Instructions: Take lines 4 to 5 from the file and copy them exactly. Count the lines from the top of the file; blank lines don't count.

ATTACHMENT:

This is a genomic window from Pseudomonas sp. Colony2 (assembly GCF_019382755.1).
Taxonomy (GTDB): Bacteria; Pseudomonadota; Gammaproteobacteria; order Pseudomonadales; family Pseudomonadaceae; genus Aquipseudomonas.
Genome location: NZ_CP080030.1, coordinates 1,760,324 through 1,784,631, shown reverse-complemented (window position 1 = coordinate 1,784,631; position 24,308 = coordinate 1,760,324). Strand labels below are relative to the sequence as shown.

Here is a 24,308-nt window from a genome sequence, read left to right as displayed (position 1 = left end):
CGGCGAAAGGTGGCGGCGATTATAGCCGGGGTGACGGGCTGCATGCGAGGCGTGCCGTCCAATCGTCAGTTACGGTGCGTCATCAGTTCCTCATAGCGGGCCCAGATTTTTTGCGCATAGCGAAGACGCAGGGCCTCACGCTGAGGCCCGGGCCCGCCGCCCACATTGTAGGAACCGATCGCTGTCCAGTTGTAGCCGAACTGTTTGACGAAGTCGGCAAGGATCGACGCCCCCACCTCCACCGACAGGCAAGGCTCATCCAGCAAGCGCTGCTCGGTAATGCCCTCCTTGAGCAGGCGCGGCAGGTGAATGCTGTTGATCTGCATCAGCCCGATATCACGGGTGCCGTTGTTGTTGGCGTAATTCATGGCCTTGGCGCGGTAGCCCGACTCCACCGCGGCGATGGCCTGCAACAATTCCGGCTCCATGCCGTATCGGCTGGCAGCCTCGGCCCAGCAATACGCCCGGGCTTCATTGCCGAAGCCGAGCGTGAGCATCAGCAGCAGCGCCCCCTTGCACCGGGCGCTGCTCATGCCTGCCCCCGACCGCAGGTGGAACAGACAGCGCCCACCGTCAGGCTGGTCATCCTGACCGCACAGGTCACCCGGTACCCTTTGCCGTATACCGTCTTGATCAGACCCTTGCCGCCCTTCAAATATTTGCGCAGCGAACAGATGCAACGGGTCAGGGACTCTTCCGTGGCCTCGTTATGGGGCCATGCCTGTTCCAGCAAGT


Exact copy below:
Here is a 24,308-nt window from a genome sequence, read left to right as displayed (position 1 = left end):
CGGCGAAAGGTGGCGGCGATTATAGCCGGGGTGACGGGCTGCATGCGAGGCGTGCCGTCCAATCGTCAGTTACGGTGCGTCATCAGTTCCTCATAGCGGGCCCAGATTTTTTGCGCATAGCGAAGACGCAGGGCCTCACGCTGAGGCCCGGGCCCGCCGCCCACATTGTAGGAACCGATCGCTGTCCAGTTGTAGCCGAACTGTTTGACGAAGTCGGCAAGGATCGACGCCCCCACCTCCACCGACAGGCAAGGCTCATCCAGCAAGCGCTGCTCGGTAATGCCCTCCTTGAGCAGGCGCGGCAGGTGAATGCTGTTGATCTGCATCAGCCCGATATCACGGGTGCCGTTGTTGTTGGCGTAATTCATGGCCTTGGCGCGGTAGCCCGACTCCACCGCGGCGATGGCCTGCAACAATTCCGGCTCCATGCCGTATCGGCTGGCAGCCTCGGCCCAGCAATACGCCCGGGCTTCATTGCCGAAGCCGAGCGTGAGCATCAGCAGCAGCGCCCCCTTGCACCGGGCGCTGCTCATGCCTGCCCCCGACCGCAGGTGGAACAGACAGCGCCCACCGTCAGGCTGGTCATCCTGACCGCACAGGTCACCCGGTACCCTTTGCCGTATACCGTCTTGATCAGACCCTTGCCGCCCTTCAAATATTTGCGCAGCGAACAGATGCAACGGGTCAGGGACTCTTCCGTGGCCTCGTTATGGGGCCATGCCTGTTCCAGCAAGT